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Some assemblies required

Education | California high school draws fire by having racially segregated academic pep rallies

Issue: "Why Grey matters," March 17, 2007

A series of racially separate public-school assemblies in Concord, Calif., late last month angered some parents, sent "weird" messages to kids-and may have violated state law.

On Feb. 23, administrators at Mt. Diablo High School held separate assemblies, or academic "pep rallies," for white, black, Hispanic, and Asian/Pacific Islander kids in an effort to motivate them toward higher achievement on state tests.

The Asian assembly featured flags of students' ancestral countries. The black assembly featured jazz music and the slogan "black power" projected overhead. At the white assembly, "they started off by saying jokingly, 'What up, white people?'" freshman Megan Wiley, 14, told MediaNews. "They got into 'you should be proud of your race.' It was just weird."

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Some describe racially and ethnically diverse Mt. Diablo High as a rough campus with low overall academic achievement. Leaders at each assembly showed students how Mt. Diablo High in 2005-06 climbed 42 points on the state achievement-testing scale-and also showed each a racial comparison in which whites and Asian-Americans did far better than African-American and Hispanic students.

District spokesperson Sue Berg said principal Bev Hansen's rationale for separating students by race is based on state and federal requirements for reporting student achievement according to "subgroups," which include race and ethnicity. "If we're going to report out these subgroups, we need to address what's going on in those subgroups," Berg said.

Mt. Diablo held racially separate assemblies last year "without incident," she added: "And guess what? Test scores went up because students felt that they as individuals were being addressed and pride was instilled." But last year students didn't talk to journalists. This year, Contra Costa Times reporter Shirley Dang found out about the assemblies and began asking questions.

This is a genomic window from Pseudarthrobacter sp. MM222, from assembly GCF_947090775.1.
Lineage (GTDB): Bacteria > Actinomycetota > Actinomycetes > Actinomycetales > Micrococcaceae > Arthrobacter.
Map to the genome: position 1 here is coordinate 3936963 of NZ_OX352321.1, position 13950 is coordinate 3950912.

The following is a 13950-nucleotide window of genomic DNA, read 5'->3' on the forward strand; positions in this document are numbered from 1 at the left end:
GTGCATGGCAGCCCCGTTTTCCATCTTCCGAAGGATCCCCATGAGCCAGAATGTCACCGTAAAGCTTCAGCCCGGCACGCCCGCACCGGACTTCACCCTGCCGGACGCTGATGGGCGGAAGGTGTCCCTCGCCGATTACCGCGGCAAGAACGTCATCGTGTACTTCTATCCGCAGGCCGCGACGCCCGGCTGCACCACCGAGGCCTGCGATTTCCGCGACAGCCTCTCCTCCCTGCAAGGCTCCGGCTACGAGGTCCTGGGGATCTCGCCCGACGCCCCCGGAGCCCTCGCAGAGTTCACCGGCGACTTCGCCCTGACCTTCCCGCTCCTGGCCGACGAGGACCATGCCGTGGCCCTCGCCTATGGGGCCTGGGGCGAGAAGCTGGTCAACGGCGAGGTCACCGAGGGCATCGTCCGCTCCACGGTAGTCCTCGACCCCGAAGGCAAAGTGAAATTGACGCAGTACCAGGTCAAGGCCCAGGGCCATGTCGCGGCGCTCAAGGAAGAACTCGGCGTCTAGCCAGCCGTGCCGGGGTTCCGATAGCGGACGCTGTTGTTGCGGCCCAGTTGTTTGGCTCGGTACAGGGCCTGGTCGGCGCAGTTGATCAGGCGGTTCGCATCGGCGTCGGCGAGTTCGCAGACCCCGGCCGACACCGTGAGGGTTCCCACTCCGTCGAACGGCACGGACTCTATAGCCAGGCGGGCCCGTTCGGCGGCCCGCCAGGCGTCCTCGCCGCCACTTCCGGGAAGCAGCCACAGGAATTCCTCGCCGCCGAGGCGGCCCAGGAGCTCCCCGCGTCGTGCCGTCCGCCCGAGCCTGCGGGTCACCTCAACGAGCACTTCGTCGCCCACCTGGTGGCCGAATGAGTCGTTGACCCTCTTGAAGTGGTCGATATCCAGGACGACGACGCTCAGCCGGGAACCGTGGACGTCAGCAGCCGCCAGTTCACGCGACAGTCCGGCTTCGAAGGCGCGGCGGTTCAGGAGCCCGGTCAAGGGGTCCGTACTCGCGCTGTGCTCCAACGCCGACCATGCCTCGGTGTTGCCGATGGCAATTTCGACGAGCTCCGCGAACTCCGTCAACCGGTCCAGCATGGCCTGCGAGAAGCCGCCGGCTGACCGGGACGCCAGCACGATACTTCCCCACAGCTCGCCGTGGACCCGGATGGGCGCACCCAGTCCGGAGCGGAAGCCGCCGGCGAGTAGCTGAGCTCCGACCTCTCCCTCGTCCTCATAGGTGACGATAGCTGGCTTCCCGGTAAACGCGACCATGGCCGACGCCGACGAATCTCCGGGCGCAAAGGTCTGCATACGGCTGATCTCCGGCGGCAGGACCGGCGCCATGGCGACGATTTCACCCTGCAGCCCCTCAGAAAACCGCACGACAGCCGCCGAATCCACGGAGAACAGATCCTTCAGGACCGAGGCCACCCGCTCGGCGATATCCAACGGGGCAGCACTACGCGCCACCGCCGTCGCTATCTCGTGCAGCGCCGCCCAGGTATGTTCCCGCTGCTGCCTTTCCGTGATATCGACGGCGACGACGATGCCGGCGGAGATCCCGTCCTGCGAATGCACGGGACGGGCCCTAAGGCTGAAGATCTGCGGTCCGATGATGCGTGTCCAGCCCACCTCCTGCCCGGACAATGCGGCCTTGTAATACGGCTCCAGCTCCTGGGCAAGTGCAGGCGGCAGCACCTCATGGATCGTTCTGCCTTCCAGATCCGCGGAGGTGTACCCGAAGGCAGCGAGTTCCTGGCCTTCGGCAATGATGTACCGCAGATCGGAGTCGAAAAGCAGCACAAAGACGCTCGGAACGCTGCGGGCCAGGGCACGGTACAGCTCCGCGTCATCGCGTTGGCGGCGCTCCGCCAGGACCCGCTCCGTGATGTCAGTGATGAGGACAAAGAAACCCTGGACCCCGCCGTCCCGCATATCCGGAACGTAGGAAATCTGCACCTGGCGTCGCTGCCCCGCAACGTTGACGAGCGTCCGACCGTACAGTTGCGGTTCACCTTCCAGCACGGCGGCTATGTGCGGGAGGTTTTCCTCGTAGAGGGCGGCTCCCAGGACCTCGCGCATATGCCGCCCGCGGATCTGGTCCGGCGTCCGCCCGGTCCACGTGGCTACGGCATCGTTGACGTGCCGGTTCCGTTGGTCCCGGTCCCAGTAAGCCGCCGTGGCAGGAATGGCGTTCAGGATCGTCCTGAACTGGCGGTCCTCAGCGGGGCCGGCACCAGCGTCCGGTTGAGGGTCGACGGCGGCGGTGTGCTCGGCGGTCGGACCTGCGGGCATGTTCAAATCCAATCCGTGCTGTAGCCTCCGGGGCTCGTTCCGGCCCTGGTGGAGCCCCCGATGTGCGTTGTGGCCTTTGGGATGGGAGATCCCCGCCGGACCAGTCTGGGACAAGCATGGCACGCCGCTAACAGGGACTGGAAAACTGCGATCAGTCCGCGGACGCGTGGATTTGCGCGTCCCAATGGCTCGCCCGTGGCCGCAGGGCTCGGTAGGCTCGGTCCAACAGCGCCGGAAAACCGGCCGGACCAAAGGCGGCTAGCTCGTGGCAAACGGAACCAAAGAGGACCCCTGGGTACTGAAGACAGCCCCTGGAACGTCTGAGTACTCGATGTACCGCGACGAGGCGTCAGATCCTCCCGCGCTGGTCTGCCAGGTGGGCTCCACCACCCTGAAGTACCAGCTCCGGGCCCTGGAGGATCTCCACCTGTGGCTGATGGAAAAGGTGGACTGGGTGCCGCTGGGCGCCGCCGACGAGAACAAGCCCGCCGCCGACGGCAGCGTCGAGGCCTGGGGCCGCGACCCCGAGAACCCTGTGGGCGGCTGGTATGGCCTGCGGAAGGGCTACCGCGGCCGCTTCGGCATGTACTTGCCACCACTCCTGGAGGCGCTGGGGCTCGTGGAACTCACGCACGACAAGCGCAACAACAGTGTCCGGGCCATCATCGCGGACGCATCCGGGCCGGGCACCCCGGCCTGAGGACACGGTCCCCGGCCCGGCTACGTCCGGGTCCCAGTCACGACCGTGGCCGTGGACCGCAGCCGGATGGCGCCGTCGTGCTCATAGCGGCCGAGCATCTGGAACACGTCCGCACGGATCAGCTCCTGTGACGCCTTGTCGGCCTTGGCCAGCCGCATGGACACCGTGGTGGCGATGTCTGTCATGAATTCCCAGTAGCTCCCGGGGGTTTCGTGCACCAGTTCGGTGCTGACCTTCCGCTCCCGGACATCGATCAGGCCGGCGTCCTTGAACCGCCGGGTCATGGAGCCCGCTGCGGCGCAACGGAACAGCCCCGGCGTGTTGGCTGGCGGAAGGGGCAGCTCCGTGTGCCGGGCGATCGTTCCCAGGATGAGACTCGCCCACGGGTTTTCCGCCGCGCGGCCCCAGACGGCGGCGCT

"To hear the principal saying 'white people go to the white assembly,' it was like, what the heck?" freshman Wiley told Dang.

James Smothers, 14, an African-American freshman, summed up his impression this way: "Black people are the only students who are happy to be stupid."

Pacific Legal Foundation principal attorney Sharon Browne said the assemblies likely violated Proposition 209, the California measure that in 1996 outlawed the use of race as a determinant in public education. Prop 209 has powerfully affected university admissions policies, but courts have also applied the law to K-12 education. In August 2006, for example, a trial court ruled that the Capistrano Unified School District violated Prop 209 when it drew geographical attendance boundaries in order to establish a specific racial mix at certain schools.

"I just can't believe that any school district today would sanction segregation," Browne said of Mt. Diablo's race-based assemblies. "Students may need help in specific subject areas, such as math or reading, but telling them that they're not achieving on the basis of race is appalling. What kind of message is that sending to students?" One other question: Where do mixed-race kids go?

Ward Connerly chaired the Prop 209 campaign and is now president of the American Civil Rights Institute. He called Hansen's subgroup reasoning "a specious justification for racial separatism" and criticized the "jump from a law that requires tracking students by race to an event that lumps them by race when you tell them the news. If you make that the rationale you can justify any number of things based on race."

Mt. Diablo is not the first school to try boosting academic performance using racially separate meetings. Last year in San Ramon, Calif., California High School administrators held assemblies for black and Hispanic students, but not for other groups, unleashing a flood of complaints to the mayor's office. The school discontinued the practice.

Connerly, who is African-American, says racial tracking in education "reinforces stereotypes, especially among black kids, who all of their lives have been saddled with the notion that they are academically inferior." Freshman Jason Lockett, 14, told reporters that Mt. Diablo's African-American assembly reinforced that stereotype for him: "It was to compare us and say how much dumber we were than everybody else."

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